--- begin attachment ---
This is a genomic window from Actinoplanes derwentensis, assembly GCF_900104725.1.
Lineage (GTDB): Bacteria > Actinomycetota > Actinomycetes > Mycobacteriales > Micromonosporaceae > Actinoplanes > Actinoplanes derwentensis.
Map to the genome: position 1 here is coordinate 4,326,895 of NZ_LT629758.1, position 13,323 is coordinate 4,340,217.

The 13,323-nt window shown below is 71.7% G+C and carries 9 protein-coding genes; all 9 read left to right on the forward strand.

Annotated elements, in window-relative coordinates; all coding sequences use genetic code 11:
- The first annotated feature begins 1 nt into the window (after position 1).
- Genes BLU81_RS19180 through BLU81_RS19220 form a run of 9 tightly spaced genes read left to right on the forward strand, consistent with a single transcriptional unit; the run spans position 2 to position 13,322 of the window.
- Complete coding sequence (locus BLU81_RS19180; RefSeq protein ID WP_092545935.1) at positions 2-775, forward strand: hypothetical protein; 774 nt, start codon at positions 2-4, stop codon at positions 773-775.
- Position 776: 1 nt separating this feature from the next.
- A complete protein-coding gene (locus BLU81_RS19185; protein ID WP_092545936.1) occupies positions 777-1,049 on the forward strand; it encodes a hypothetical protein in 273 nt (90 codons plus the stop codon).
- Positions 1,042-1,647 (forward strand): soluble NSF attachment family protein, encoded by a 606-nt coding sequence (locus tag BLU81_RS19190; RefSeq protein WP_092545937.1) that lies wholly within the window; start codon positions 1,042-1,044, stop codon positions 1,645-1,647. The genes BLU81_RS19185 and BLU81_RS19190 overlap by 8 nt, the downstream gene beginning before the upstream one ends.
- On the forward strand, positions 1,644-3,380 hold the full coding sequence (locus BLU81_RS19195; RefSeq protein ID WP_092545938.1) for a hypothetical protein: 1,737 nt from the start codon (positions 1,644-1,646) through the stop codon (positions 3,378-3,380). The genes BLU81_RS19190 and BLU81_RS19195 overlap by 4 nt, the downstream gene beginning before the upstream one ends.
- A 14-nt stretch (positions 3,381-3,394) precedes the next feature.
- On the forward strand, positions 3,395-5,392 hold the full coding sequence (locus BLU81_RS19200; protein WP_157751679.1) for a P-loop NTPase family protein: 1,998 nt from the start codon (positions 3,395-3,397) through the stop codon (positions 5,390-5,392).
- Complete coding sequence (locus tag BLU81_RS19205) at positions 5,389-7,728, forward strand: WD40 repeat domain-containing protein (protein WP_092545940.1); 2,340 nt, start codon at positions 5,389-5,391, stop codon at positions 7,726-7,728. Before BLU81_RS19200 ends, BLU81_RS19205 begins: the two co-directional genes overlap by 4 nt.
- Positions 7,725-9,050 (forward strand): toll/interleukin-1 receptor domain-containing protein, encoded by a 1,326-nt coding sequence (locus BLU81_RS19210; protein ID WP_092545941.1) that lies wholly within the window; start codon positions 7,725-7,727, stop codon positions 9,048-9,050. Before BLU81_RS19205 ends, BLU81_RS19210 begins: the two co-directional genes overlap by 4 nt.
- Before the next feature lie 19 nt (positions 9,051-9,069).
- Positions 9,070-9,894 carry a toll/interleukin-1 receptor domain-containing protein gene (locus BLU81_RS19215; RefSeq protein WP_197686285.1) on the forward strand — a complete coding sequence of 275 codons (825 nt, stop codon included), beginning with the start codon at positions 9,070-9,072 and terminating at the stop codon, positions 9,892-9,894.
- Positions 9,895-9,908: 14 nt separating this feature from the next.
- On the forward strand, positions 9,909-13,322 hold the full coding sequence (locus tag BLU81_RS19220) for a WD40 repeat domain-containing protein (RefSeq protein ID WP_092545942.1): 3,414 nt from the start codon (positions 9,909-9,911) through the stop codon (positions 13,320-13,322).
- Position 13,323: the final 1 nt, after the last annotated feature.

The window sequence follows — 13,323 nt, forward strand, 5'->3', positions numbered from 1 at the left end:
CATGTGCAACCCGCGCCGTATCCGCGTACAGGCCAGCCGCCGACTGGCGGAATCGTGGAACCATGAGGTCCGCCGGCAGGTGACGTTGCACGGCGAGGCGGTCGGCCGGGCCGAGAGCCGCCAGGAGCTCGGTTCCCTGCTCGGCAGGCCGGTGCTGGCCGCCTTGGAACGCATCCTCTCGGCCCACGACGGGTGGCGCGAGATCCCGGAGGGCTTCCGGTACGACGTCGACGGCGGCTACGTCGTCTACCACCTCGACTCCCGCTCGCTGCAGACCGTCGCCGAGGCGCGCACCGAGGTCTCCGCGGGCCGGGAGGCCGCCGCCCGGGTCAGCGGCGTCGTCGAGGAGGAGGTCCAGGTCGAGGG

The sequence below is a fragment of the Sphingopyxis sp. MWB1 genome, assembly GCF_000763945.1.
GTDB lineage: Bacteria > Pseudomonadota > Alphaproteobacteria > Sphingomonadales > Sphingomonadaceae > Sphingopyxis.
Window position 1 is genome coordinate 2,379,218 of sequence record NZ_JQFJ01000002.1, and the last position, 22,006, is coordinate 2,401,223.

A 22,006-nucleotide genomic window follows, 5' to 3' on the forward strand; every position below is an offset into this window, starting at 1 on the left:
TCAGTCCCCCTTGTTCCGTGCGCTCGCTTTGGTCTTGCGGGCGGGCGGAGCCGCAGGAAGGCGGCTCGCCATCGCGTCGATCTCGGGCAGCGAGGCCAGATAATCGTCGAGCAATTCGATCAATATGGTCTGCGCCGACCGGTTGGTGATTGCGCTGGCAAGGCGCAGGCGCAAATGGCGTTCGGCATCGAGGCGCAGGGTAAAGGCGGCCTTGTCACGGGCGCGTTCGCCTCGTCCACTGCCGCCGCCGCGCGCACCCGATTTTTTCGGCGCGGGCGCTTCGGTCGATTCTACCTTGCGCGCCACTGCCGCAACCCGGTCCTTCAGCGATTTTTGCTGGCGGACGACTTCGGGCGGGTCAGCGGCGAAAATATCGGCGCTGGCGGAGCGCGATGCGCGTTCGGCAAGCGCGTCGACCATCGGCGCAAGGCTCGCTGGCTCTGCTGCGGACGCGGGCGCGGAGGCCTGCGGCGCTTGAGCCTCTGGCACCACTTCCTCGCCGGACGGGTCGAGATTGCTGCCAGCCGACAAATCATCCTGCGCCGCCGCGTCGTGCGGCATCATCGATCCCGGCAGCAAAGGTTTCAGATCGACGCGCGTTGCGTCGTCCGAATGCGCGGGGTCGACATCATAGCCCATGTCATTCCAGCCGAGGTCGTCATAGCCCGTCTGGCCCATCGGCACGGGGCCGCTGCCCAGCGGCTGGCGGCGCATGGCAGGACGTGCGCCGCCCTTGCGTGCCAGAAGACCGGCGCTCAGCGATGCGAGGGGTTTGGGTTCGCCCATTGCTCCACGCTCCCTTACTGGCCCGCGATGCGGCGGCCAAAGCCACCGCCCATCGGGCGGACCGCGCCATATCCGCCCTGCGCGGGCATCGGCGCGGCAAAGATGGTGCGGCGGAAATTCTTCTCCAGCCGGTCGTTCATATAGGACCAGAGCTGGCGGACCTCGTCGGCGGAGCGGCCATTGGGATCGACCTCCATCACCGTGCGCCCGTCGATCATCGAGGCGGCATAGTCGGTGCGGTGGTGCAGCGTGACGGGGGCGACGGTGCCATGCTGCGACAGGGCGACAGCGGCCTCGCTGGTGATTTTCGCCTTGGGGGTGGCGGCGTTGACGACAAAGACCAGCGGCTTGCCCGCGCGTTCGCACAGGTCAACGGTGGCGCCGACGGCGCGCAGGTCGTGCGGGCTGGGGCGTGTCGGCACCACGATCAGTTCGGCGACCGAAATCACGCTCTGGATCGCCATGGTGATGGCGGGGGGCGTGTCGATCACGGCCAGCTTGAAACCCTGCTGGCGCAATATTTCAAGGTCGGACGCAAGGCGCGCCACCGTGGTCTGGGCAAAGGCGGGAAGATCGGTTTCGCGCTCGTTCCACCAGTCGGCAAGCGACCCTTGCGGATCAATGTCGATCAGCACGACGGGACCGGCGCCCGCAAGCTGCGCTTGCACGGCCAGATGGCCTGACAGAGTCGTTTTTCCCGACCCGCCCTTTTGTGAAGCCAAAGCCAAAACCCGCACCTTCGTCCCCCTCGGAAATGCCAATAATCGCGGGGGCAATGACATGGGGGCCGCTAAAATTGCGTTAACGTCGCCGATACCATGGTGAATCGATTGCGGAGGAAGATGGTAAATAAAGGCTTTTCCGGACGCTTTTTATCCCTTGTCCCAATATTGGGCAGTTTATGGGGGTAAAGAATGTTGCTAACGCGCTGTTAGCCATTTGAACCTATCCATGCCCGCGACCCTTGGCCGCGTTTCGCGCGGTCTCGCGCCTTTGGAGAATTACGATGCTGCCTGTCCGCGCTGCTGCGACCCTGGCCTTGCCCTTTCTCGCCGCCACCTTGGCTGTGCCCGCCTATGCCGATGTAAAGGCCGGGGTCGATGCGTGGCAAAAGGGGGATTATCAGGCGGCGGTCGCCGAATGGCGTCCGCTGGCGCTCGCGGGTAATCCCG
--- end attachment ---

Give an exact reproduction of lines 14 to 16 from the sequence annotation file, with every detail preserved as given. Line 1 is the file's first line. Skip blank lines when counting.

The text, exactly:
- On the forward strand, positions 3,395-5,392 hold the full coding sequence (locus BLU81_RS19200; protein WP_157751679.1) for a P-loop NTPase family protein: 1,998 nt from the start codon (positions 3,395-3,397) through the stop codon (positions 5,390-5,392).
- Complete coding sequence (locus tag BLU81_RS19205) at positions 5,389-7,728, forward strand: WD40 repeat domain-containing protein (protein WP_092545940.1); 2,340 nt, start codon at positions 5,389-5,391, stop codon at positions 7,726-7,728. Before BLU81_RS19200 ends, BLU81_RS19205 begins: the two co-directional genes overlap by 4 nt.
- Positions 7,725-9,050 (forward strand): toll/interleukin-1 receptor domain-containing protein, encoded by a 1,326-nt coding sequence (locus BLU81_RS19210; protein ID WP_092545941.1) that lies wholly within the window; start codon positions 7,725-7,727, stop codon positions 9,048-9,050. Before BLU81_RS19205 ends, BLU81_RS19210 begins: the two co-directional genes overlap by 4 nt.